Rutlandshire in 1619; and about Being desirous to have the skele- the age of seven or eight, being ton of one of these serpents which then but eighteen inches high, was I had bought, and my servants retained in the service of the duke having boiled. it in a great copper of Buckingham, who resided at with water and quick lime, one of Burleigh on the Hill. Soon after them took the head for clearing it, the marriage of Charles I. the king the flesh being already separated ; and queen being entertained at and in turning it about, one of Burleigh, little Jeffery was served the great fore teeth, which are up to table in a cold pye, and pre
* The picture of the queen of Scots at St. James's is a copy of Mytens. ☆ Sec Fuller and Wright's Rutland hire.
sented by the duchess to the queen, Crofts, a young gentleman of fawho kept him as her dwarf. From mily, a challenge ensued; and Mr. seven years of age till thirty, he Crofts coming to the rendezvous never grew taller ; but after thirty armed only with a squirt, the little he shot up to three feet nine inches, creature was so enraged, that a real and there fixed. Jeffery became a duel ensued ; and the appointment confiderable part of the entertain- being on horseback with pistols, to ment of the court. Sir William put them more on a level, Jeffery Davenant wrote a poem called 'Jef- with the first fire fhot his antagonist freidos, on a battle between him dead. This happened in France, and a I turkey-cock; and in 1638 whither he had attended his miftress was published a very small book, in the troubles. He was again called the New Year's Gift, pre- taken prisoner by a Turkish rover, fented at court by the lady Par- and sold into Barbary. He probavula to the lord 'Minimus (com- bly did not long remain in slavery; monly called Little Jeffery) her ma- for at the beginning of the civil jesty's servant, &c, written by Mi- war he was made a captain in the crophilus, with a little print of Jef- royal army, and in 1644 attended fery prefixed, Before this period the queen to France, where he reJeffery was employed on a nego. mained till the restoration. At laft, ciation of great importance: he was upon suspicion of his being privy to fent to France to fetch a midwife the popith plot, he was taken up in for the queen; and on his return 1682, and confined in the Gatewith this gentlewoman, and her house, Westminster, where he endmajesty's dancing-master, and many ed his life, in the fixty-third year of rich presents to the queen from her his age. : mother Mary de Medicis, he was taken by the Dunkirkers . Jeffery, thus made of consequence, grew to think himself really fo: On the existence of Giants in South He had borne with little temper
America. the teizing of the courtiers and do. mestics, and had many squabbles THE ipftability of philosophic with the king's gigantic porter : fyftems has long been a subject at last, being provoked by Mr. of ridicule or complaint; innova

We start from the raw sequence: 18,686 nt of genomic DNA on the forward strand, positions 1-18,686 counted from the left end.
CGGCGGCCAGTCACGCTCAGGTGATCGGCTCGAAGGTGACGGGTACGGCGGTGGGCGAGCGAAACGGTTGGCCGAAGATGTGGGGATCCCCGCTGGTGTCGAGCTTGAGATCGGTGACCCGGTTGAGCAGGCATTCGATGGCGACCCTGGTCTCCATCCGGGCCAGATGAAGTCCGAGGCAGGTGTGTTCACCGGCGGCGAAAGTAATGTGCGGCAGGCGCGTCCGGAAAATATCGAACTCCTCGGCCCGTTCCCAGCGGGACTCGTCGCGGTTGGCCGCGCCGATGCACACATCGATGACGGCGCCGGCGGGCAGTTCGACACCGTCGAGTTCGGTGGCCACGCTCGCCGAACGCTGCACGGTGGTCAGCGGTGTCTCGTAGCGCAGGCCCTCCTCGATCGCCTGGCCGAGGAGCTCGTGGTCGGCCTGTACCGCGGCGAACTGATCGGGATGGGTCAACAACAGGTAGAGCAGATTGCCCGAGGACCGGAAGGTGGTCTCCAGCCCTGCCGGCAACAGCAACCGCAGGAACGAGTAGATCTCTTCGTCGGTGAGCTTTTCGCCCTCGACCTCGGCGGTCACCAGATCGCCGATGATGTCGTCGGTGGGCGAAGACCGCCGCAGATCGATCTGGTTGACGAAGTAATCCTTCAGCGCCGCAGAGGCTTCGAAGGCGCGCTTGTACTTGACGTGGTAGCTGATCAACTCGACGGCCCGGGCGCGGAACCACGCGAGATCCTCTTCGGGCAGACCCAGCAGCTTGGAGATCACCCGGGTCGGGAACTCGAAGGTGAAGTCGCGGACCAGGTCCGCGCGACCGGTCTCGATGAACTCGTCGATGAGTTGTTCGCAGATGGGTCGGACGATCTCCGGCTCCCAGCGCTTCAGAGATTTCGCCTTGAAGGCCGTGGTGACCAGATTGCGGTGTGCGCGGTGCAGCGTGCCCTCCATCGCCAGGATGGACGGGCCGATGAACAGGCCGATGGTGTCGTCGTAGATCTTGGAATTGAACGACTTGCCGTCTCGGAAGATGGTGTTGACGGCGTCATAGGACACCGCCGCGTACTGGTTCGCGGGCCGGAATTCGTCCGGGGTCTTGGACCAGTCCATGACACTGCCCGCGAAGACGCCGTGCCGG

1 The scene is laid at Dunkirk, and the midwife rescues him from the sury of his antagonist.
It was in 1630. Eelides the present he was bringing for the queen, he lost to the value of 2500l. that he had received in France on his own account from the queen mother and ladies of that court.
t A bas relief of this dwarf aad giant is to be seen fixed in the front of a house near the end of Bagnio court, on the east side of Newgate-street. Probably it was a fign. Oliver Cromwell too had a porter of an enormous height, wliole itandaid is recorded by a large 0 on the back of the terrace at Windfor, almust under the window of ihe gallery. This man went mad, and prophelied. In Whitechapel there was a lign of him, taken from a print of St. Peter,
dions in the subjects of taste or reli- use of only by giants, are confirmgion are more permanent: but al- ations of this, but what is a more most every age produces new at. irrefragable proof than either, the tempts to explain the secrets of na- author insists upon having seen seture, as some latent property hap- veral Spaniards, who have seen pens to be known; so that the old those monstrous men as they hapman-finds the system of his youth pened to stray from their wild reexploded or forgotten.
treats, verging towards the straits Among other disquisitions in of Magellan. They are described physic or natural history, that of as being nine or ten feet high; the size of men, in different coun- strong in proportion to their fize; tries or different ages, has not a and active to a furprising degree: little employed speculation, and but instead of dipping into a conproduced disputes. On one side, troversy, that time, and not disputa. the testimony of all antiquity, tions, will one day determine, we which mentions giants as familiarly will only transcribe a story told us known ; the keletons dug up of a of one of those extraordinary species monstrous fize, and fome more of beings. modern discoveries in the southern Madalena de Niqueza was one parts of America, are brought to of those unhappy women, who leav. confirm their existence. On the ing Europe, expected to find afother side, when the proofs come to